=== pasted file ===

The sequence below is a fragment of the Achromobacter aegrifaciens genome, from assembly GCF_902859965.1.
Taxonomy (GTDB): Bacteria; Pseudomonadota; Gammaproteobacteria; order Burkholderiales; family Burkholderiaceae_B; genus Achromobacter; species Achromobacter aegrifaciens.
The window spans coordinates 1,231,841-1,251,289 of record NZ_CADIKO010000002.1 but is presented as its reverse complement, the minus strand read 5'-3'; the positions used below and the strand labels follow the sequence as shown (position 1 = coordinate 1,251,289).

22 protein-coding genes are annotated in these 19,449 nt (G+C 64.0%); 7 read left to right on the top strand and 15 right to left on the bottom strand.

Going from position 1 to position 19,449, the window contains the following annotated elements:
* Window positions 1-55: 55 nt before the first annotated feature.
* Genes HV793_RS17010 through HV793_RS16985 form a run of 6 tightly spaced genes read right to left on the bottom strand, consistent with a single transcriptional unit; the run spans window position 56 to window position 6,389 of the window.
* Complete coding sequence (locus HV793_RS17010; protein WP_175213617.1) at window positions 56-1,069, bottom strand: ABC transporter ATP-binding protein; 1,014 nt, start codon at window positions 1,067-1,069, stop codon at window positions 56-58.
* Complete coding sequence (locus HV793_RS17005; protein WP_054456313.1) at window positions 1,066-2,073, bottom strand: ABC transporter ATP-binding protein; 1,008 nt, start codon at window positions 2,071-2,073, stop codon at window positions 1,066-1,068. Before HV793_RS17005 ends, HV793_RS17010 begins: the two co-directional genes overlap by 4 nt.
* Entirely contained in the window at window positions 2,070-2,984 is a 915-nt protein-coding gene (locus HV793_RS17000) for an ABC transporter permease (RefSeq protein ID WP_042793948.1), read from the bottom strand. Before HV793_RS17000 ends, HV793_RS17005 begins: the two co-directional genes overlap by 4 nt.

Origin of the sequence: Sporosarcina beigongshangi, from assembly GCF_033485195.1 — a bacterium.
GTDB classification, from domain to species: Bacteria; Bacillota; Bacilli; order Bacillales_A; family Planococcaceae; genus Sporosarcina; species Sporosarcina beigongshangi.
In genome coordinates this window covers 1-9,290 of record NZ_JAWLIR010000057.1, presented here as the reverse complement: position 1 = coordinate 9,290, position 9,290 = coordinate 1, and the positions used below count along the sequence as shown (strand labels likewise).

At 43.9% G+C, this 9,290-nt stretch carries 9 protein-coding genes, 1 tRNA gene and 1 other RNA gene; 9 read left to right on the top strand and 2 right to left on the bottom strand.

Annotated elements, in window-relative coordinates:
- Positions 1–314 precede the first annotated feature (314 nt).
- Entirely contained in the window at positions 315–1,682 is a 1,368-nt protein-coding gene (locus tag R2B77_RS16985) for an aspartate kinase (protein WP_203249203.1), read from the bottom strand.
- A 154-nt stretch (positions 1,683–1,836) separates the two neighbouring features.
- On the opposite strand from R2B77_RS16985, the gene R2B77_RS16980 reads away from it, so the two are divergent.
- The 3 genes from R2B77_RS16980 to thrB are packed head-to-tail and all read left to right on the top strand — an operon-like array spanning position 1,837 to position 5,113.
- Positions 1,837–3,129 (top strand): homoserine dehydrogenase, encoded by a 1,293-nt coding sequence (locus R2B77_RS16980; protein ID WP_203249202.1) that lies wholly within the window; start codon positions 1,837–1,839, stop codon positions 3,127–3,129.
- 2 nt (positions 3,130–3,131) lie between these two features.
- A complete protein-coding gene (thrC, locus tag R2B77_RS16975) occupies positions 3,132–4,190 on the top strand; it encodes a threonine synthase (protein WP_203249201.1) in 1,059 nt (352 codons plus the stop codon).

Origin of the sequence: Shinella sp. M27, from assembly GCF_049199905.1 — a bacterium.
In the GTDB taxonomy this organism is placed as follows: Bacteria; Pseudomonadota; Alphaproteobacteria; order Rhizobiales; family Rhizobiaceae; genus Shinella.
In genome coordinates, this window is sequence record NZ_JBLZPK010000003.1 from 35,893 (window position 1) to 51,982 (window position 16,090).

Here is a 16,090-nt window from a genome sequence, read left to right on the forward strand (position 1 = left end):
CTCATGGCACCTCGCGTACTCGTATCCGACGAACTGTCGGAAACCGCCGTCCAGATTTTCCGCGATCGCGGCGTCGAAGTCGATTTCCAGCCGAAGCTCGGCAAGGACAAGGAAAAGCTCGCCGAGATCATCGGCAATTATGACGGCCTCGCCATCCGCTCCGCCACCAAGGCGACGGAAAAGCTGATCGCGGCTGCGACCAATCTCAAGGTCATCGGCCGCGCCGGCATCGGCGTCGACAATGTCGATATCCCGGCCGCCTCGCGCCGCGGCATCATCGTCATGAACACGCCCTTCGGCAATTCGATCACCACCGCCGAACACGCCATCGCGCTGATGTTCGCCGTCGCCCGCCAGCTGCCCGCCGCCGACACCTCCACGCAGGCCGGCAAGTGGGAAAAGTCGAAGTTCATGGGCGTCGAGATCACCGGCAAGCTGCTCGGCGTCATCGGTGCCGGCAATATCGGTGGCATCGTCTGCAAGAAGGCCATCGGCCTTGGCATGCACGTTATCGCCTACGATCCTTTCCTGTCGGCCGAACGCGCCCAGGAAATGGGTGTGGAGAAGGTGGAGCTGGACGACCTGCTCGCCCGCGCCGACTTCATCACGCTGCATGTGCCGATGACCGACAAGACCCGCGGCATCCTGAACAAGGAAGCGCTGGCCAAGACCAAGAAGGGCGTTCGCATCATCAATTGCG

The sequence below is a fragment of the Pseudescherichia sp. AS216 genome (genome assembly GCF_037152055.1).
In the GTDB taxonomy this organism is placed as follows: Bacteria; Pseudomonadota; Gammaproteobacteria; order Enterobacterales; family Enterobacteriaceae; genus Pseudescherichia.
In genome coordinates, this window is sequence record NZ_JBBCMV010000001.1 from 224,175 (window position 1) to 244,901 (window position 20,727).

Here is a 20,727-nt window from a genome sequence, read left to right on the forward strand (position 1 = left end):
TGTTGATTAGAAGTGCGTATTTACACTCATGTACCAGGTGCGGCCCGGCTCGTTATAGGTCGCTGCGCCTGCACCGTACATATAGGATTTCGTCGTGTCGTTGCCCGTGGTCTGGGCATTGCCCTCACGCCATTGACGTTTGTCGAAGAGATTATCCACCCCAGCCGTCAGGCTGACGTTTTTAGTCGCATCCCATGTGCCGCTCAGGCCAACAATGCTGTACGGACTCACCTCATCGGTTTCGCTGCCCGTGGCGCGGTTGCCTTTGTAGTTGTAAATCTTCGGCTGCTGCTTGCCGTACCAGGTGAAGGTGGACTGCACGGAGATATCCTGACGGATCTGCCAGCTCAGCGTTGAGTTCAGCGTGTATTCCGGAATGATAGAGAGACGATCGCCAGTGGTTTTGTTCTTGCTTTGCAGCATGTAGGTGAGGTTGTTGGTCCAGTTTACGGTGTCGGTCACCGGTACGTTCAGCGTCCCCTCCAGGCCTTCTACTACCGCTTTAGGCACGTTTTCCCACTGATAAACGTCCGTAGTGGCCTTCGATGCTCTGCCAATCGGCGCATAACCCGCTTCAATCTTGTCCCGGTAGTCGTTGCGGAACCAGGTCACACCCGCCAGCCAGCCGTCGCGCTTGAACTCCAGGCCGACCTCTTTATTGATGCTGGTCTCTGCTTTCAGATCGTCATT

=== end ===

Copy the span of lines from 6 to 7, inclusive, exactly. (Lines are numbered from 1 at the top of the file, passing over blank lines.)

* Window positions 1-55: 55 nt before the first annotated feature.
* Genes HV793_RS17010 through HV793_RS16985 form a run of 6 tightly spaced genes read right to left on the bottom strand, consistent with a single transcriptional unit; the run spans window position 56 to window position 6,389 of the window.